Lifespan: Tenshō 18 (1590) to 5/11 of Keichō 14 (1609)
Title: Junior Fifth Rank (Lower), Chamberlain, Governor of Hōki
Lord: Toyotomi Hideyori → Tokugawa Ieyasu → Tokugawa Hidetada
Domain: Yonago in Hōki
Father: Nakamura Kazuuji
Mother: Ikeda Sen
Siblings: Kazutada, Jinzaemon (Masatsuna)
Wife: [Formal] Jōmyōin (adopted daughter of Tokugawa Ieyasu) [Consort] Umezato
Children: Kazukiyo (illegitimate)
Nakamura Kazutada served as a daimyō during the Azuchi-Momoyama and early Edo periods. Based in Yonago Castle, he was the head of the Yonago domain in the Aimi District of Hōki Province.
In 1590, Kazutada was born as the eldest son of Nakamura Kazuuji, the lord of Sunpu Castle in Suruga Province. He received one of the characters from the name of Tokugawa Hidetada, adopting the name of Tadakazu, later changed to Kazutada.
Planning for succession
After the death of Toyotomi Hideyoshi in the eighth month of 1598, rival factions formed among those who were either for or against supporting Tokugawa Ieyasu. Kazutada’s father, Kazuuji, had served as one of a group of three senior retainers known as the sanchūrō, or Three Intermediaries, who were tasked with mediating differences between the two other groups of senior leaders in the Toyotomi administration known as the gotairō, or Council of Five Elders, and the gobugyō, or Five Commissioners. After Kazuuji fell ill with a serious illness, he consulted with the chief retainer, Yokota Muraaki, in regard to the future of Kazuuji’s eldest son, Kazutada, and the Nakamura family at large. Muraaki was an uncle of Kazutada. Muraaki then met with Tokugawa Ieyasu at Muraaki’s residence below Sunpu Castle to discuss the situation and, on that occasion, decided to join the Eastern Army under the leadership of Ieyasu. On 7/17 of Keichō 5 (1600), Kazuuji, however, died of his illness just less than two months before the Battle of Sekigahara, having occurred on 9/15 of Keichō 5 (1600).
After the Battle of Sekigahara, in the eleventh month of 1600, Ieyasu followed-up on the meeting with Muraaki, awarding Hōki Province to Kazutada at the age of eleven. Kazutada was transferred to Yonago with a fief of 175,000 koku. Furthermore, Kazutada was appointed as the Governor of Hōki and became a kokushu, or daimyō with a designation that he controlled one or more provinces. Owing to Kazutada’s youth, Ieyasu appointed Muraaki to accompany Kazutada as his guardian and chief retainer.
Contributions of Yokota Muraaki
Muraaki, acting on behalf of the inexperienced Kazutada, managed affairs of the domain. His contributions were numerous. On behalf of Kazutada, Muraaki constructed Yonago Castle with a five-story tower. An ancillary citadel was christened naizen-maru after his name. Muraaki also built the Kannō Temple in Yonago for Kazutada. Other activities included the conduct of a land survey of Hōki Province. To build the town of Yonago below the castle, he relocated citizens from throughout the domain in groups by settlement, constructing new blocks of residences for designated occupations in an area referred to as the Eighteen Villages of Yonago. He also constructed a canal system, directing water from the Kamo River to flow to the outer moats of Yonago Castle connecting to Lake Nakaumi. This enabled merchants and craftsmen to transport a large amount of goods, serving as the foundation for the larger municipality of Yonago.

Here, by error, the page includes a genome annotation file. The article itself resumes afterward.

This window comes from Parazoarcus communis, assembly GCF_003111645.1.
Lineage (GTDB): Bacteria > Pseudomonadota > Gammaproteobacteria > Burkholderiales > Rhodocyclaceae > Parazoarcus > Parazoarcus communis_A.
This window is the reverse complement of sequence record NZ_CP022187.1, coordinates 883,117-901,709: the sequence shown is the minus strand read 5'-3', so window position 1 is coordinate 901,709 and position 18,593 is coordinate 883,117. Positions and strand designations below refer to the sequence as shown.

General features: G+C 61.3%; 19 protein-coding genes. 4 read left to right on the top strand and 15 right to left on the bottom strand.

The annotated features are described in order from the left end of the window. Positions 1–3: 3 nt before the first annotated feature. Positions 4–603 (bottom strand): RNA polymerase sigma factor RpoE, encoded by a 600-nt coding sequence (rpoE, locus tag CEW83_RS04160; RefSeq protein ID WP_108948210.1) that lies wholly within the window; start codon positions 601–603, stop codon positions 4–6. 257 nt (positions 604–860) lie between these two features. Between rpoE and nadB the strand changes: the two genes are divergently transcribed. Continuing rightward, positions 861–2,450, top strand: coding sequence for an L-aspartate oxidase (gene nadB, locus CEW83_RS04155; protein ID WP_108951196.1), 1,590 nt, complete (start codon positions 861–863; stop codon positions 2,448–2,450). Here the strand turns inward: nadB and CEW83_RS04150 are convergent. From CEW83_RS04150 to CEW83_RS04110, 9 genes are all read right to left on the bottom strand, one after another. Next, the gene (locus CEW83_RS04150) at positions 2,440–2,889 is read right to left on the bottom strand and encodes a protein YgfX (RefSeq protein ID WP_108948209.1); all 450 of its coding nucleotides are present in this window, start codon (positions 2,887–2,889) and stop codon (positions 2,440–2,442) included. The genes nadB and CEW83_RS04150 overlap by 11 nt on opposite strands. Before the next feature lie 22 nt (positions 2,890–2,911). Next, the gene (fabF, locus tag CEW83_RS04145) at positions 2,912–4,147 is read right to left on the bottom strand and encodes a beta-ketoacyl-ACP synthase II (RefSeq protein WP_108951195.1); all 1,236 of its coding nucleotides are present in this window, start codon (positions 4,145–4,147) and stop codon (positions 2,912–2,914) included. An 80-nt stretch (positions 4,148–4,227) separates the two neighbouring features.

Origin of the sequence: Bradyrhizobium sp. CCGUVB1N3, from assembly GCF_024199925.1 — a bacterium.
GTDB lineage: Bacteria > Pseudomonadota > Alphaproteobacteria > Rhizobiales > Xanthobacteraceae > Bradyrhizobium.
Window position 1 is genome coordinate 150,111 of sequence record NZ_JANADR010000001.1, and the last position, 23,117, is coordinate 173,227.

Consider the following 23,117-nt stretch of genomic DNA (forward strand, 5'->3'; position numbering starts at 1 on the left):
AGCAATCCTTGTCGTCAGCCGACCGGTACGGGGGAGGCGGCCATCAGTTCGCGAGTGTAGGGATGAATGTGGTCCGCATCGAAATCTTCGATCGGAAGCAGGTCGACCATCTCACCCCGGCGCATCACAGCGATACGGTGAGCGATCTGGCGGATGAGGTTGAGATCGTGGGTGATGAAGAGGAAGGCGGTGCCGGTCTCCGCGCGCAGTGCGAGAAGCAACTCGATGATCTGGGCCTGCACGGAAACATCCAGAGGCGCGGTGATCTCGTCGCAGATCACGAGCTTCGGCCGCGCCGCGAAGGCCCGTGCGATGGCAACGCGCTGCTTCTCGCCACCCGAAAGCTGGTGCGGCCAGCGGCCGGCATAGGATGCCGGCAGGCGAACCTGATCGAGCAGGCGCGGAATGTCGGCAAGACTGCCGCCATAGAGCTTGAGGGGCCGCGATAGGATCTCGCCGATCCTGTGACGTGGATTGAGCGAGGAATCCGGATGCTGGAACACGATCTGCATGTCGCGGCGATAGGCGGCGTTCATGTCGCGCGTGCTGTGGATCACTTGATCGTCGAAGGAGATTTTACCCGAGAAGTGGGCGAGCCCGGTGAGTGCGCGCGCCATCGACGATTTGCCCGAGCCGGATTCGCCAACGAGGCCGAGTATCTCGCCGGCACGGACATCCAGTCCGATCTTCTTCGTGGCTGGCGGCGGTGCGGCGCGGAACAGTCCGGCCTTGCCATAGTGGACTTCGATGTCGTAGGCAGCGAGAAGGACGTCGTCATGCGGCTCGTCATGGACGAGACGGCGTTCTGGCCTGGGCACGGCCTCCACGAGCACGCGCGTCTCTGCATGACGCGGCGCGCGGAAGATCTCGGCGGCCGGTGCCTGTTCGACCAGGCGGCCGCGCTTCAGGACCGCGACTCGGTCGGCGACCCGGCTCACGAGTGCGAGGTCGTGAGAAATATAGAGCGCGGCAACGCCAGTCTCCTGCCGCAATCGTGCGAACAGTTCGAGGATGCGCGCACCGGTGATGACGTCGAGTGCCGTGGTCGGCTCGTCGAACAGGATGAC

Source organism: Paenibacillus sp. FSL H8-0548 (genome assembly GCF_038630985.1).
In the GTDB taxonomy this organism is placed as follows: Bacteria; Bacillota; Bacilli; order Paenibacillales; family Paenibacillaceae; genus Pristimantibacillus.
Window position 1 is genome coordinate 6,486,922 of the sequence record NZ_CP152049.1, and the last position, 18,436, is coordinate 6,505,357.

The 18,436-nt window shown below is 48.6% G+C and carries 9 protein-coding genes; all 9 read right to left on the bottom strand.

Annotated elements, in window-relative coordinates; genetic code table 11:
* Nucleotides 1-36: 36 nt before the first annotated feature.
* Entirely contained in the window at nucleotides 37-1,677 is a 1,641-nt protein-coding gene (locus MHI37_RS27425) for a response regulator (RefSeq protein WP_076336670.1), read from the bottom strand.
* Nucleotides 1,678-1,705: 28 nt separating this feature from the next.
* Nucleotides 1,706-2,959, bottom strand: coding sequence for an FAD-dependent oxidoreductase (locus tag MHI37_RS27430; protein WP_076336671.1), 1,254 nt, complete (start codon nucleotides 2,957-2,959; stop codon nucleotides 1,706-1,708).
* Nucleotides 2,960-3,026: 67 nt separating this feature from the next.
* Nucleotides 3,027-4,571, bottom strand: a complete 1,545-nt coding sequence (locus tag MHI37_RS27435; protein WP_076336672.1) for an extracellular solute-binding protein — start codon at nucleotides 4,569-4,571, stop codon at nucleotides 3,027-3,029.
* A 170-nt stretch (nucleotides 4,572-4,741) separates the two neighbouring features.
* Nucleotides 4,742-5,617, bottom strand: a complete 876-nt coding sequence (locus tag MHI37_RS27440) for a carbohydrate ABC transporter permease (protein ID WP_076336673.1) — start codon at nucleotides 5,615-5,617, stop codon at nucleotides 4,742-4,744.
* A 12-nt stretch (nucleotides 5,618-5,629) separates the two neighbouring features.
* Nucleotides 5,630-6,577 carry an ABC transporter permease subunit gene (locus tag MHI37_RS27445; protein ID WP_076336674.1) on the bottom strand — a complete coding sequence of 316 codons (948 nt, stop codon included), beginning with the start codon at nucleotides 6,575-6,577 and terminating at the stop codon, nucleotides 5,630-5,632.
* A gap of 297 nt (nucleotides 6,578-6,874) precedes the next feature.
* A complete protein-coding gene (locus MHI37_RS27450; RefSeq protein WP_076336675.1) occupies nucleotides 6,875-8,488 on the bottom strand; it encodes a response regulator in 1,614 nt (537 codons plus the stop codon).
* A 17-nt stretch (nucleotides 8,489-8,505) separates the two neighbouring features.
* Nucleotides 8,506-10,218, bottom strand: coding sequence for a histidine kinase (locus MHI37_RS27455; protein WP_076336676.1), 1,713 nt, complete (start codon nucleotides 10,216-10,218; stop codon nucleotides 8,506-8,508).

Jealous of Muraaki’s talents, close retainers of Kazutada, namely, Yasui Seiichirō and Amano Munetsuka, plotted to remove Muraaki as a means to raise their own stature in the family. The pair proceeded to mislead Kazutada to sow confusion. On 11/14 of Keichō 8 (1603), Kazutada then used an auspicious event with his formal wife, Jōmyōin, as a pretext to reproach and kill Muraaki. Muraaki’s son, Shumenosuke, along with Yagyū Muneaki and others, holed-up in Iiyama Castle, but Kazutada requested help from Horio Yoshiharu, the head of the Matsue domain of neighboring Izumo Province, and subdued them.
After receiving news of the incident, Ieyasu was enraged at the killing of Muraaki who Ieyasu himself had appointed. Without further investigation, the ringleaders, Seiichirō and Munetsuka, were immediately sentenced to commit seppuku by the Edo bakufu. Further, Michigami Chōbei and Michigami Chōeimon, as close retainers of Kazutada, were also sentenced to commit seppuku for failing to prevent the incident. Kazutada was confined to the Shinagawa post station (one of the 53 stations along the Tōkaidō). The killing of Muraaki and its aftermath are known as the Yokota Disturbance.
In 1608, Kazutada was granted the Matsudaira surname by Ieyasu. Nevertheless, having killed his uncle, Muraaki, along with being tormented by malicious gossip both inside and outside the castle, on 5/11 of Keichō 14 (1609), he suddenly died at the age of twenty. Two of his servants, Hattori Wakasa Kunitomo and Tarui Kageyu Nobumasa, martyred themselves.
These events occurred during a period when there was a reluctance to permit the succession of samurai families by adopted individuals in cases when the head of the clan suddenly died without a designated heir. Consequently, the vestiges of the Yonago domain were seized by the Edo bakufu. At the Kannō Temple that served the Nakamura family, wooden statues of Kazutada and his martyred servants are enshrined in the sacred hall near the family gravesite.
Outcome for the Nakamura family
After the demise of Kazutada, the Nakamura family ostensibly came to an end, but Kazutada’s consort (Umezato) bore a son (Kazukiyo) who later became a guest of Ikeda Tomotoshi, the chief retainer of Ikeda Mitsunaka, the first head of the Tottori domain in Inaba Province. His stipend was between 100 and 150 koku. Meanwhile, the descendants of Kazukiyo continued to serve under retainers of the head of the clan until the Meiji Restoration. The current head of the family resides in Chiba Prefecture and the descendants of a cadet family in Tottori Prefecture.